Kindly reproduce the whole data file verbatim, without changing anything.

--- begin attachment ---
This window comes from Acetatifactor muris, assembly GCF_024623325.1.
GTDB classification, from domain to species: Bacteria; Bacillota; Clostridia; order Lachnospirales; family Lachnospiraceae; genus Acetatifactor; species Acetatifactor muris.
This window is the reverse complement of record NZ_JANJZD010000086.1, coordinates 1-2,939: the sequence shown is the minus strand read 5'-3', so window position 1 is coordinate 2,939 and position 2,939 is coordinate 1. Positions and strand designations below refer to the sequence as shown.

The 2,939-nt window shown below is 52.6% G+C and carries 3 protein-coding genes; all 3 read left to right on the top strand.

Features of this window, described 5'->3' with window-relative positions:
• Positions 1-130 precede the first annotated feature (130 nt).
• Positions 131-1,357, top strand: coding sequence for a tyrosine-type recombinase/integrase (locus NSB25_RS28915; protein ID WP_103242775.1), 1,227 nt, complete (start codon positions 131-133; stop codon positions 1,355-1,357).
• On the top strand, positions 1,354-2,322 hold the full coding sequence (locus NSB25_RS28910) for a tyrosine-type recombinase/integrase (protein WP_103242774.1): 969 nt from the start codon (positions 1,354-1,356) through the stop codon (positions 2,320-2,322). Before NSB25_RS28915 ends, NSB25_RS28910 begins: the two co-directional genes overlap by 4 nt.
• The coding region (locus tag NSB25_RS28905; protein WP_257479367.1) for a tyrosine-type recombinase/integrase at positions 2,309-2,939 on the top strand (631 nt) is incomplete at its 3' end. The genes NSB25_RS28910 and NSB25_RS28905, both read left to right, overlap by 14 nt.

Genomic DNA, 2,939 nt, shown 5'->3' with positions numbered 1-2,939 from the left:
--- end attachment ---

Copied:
This window comes from Acetatifactor muris, assembly GCF_024623325.1.
GTDB classification, from domain to species: Bacteria; Bacillota; Clostridia; order Lachnospirales; family Lachnospiraceae; genus Acetatifactor; species Acetatifactor muris.
This window is the reverse complement of record NZ_JANJZD010000086.1, coordinates 1-2,939: the sequence shown is the minus strand read 5'-3', so window position 1 is coordinate 2,939 and position 2,939 is coordinate 1. Positions and strand designations below refer to the sequence as shown.

The 2,939-nt window shown below is 52.6% G+C and carries 3 protein-coding genes; all 3 read left to right on the top strand.

Features of this window, described 5'->3' with window-relative positions:
• Positions 1-130 precede the first annotated feature (130 nt).
• Positions 131-1,357, top strand: coding sequence for a tyrosine-type recombinase/integrase (locus NSB25_RS28915; protein ID WP_103242775.1), 1,227 nt, complete (start codon positions 131-133; stop codon positions 1,355-1,357).
• On the top strand, positions 1,354-2,322 hold the full coding sequence (locus NSB25_RS28910) for a tyrosine-type recombinase/integrase (protein WP_103242774.1): 969 nt from the start codon (positions 1,354-1,356) through the stop codon (positions 2,320-2,322). Before NSB25_RS28915 ends, NSB25_RS28910 begins: the two co-directional genes overlap by 4 nt.
• The coding region (locus tag NSB25_RS28905; protein WP_257479367.1) for a tyrosine-type recombinase/integrase at positions 2,309-2,939 on the top strand (631 nt) is incomplete at its 3' end. The genes NSB25_RS28910 and NSB25_RS28905, both read left to right, overlap by 14 nt.

Genomic DNA, 2,939 nt, shown 5'->3' with positions numbered 1-2,939 from the left: